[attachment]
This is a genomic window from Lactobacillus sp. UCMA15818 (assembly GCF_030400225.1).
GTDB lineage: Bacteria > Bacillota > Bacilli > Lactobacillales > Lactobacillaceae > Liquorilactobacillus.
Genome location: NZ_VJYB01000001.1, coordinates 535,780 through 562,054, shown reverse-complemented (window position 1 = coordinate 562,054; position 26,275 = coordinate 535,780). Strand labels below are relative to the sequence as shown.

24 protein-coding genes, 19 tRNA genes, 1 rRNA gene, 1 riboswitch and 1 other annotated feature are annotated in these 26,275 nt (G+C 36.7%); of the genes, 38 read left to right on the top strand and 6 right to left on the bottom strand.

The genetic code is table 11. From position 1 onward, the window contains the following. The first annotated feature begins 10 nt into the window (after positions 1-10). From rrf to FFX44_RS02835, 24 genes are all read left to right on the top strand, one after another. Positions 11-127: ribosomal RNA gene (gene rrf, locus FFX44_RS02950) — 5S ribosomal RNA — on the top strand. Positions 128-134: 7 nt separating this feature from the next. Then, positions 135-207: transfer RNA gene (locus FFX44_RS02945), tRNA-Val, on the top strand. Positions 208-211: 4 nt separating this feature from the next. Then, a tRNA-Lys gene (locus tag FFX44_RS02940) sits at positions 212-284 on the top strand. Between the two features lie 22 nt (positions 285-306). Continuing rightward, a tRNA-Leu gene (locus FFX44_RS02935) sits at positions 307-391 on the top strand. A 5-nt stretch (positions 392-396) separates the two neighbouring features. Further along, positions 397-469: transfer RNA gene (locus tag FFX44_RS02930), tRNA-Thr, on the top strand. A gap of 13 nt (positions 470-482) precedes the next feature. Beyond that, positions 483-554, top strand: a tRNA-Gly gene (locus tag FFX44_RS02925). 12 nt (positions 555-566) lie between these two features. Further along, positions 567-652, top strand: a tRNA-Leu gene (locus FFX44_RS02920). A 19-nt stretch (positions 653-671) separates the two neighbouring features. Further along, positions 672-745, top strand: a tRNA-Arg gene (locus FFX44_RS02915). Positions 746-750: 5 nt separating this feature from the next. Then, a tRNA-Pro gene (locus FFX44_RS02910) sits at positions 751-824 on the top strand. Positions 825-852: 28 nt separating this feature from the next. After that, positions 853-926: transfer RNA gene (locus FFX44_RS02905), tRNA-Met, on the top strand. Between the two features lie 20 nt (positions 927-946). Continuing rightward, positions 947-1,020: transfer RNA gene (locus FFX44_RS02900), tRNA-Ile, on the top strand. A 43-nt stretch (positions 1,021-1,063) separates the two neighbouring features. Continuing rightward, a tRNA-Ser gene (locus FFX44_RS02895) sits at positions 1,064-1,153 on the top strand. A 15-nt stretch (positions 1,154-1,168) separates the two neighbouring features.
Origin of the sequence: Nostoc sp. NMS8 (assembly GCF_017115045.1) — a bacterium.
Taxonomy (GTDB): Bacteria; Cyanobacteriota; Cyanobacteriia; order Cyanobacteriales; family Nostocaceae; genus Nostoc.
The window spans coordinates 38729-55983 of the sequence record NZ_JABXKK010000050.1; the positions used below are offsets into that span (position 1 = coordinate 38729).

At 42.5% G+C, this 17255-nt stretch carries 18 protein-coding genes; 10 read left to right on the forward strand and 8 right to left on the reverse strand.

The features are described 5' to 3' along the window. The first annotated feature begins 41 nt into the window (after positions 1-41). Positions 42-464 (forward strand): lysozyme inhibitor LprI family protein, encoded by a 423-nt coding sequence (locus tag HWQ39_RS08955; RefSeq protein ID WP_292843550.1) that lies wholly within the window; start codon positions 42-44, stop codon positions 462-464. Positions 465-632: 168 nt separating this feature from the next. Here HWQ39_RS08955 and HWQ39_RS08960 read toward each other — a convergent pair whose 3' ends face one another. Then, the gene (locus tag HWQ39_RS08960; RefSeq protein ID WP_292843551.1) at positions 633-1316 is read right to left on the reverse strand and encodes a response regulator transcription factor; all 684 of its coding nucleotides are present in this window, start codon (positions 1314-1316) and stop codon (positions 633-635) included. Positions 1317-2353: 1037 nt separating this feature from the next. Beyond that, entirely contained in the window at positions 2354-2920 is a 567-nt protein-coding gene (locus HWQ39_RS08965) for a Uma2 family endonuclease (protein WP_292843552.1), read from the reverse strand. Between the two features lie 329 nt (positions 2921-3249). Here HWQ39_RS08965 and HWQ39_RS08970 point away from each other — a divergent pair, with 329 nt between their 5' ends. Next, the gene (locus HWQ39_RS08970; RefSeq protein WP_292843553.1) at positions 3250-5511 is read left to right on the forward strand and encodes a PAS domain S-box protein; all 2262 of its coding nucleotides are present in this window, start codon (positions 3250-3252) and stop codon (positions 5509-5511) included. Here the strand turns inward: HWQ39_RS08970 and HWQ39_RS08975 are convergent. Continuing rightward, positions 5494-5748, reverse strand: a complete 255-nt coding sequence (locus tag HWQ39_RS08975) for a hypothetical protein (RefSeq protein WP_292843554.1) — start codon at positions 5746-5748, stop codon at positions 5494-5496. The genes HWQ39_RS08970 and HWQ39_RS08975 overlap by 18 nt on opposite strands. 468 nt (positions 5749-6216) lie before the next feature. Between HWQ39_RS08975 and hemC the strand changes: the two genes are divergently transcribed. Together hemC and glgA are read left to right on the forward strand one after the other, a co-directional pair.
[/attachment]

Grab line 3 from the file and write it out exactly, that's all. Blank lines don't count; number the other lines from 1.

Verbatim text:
Genome location: NZ_VJYB01000001.1, coordinates 535,780 through 562,054, shown reverse-complemented (window position 1 = coordinate 562,054; position 26,275 = coordinate 535,780). Strand labels below are relative to the sequence as shown.